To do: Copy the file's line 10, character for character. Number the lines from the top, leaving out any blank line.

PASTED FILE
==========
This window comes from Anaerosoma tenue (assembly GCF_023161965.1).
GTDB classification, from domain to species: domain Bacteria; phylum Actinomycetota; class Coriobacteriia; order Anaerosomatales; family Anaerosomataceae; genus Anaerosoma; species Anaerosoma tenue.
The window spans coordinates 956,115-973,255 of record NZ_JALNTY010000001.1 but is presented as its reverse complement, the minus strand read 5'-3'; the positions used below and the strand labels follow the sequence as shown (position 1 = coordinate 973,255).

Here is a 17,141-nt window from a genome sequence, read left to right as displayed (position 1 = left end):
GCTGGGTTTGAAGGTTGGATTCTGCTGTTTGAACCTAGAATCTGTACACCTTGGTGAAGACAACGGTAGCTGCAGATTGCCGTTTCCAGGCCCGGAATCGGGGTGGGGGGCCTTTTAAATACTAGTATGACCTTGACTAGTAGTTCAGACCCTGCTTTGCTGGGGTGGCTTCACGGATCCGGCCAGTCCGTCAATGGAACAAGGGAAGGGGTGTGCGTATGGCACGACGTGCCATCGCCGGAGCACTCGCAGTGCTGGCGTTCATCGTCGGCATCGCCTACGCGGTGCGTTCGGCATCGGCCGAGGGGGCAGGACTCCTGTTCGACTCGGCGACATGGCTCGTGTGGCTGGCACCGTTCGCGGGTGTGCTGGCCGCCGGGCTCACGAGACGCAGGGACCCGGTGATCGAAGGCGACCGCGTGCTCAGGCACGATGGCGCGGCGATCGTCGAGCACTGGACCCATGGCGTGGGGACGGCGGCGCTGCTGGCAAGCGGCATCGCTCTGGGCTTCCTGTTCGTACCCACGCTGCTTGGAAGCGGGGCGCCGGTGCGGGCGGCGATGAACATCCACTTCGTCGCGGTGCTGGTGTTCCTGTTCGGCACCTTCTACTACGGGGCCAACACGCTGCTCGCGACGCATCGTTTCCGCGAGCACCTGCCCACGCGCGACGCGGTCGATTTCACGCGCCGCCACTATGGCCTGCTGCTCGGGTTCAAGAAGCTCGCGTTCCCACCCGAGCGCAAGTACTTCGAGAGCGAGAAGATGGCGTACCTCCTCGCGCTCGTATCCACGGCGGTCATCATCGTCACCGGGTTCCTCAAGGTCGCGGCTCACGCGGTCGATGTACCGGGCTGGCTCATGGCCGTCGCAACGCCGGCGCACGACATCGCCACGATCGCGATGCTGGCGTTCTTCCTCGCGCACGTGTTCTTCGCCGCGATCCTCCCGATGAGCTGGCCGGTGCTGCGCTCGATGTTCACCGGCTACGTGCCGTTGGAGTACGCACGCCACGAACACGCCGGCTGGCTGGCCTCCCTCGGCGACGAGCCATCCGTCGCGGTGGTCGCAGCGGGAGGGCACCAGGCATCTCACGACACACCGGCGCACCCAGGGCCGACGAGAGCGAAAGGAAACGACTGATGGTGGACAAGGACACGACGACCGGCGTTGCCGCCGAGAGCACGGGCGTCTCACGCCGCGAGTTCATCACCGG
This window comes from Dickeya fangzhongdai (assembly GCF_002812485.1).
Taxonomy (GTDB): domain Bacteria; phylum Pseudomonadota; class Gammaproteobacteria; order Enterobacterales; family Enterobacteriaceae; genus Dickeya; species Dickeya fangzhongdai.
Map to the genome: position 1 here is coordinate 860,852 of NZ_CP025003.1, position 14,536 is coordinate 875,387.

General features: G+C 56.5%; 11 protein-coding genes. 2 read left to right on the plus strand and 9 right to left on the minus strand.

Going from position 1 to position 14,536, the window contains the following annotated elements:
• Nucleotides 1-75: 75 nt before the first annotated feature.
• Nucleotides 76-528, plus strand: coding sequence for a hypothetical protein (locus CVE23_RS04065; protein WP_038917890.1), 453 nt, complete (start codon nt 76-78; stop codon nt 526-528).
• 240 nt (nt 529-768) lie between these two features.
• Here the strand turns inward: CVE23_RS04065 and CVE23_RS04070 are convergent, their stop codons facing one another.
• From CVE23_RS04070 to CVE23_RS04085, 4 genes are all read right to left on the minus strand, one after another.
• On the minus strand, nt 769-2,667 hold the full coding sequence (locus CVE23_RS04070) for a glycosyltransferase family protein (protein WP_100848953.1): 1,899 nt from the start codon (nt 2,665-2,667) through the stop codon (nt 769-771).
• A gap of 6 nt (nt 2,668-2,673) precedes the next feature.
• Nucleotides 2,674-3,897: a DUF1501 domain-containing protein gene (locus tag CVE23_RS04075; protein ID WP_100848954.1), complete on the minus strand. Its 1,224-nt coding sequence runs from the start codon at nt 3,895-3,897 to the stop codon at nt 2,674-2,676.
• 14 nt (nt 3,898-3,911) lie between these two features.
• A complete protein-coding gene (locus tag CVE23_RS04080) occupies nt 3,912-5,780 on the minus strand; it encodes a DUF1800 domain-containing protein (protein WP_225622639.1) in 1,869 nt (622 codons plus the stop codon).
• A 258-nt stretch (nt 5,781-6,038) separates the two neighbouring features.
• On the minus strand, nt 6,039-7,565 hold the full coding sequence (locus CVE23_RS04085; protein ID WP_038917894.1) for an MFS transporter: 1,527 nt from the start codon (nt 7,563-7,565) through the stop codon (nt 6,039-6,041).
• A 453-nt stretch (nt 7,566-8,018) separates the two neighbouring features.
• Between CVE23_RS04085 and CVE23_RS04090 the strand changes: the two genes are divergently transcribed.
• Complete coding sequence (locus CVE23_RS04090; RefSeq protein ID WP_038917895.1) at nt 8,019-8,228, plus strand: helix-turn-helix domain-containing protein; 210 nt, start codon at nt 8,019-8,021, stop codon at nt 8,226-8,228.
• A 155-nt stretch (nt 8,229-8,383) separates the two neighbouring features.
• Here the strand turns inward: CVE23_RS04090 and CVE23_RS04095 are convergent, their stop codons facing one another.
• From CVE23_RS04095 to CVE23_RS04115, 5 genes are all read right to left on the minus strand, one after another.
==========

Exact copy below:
Going from position 1 to position 14,536, the window contains the following annotated elements: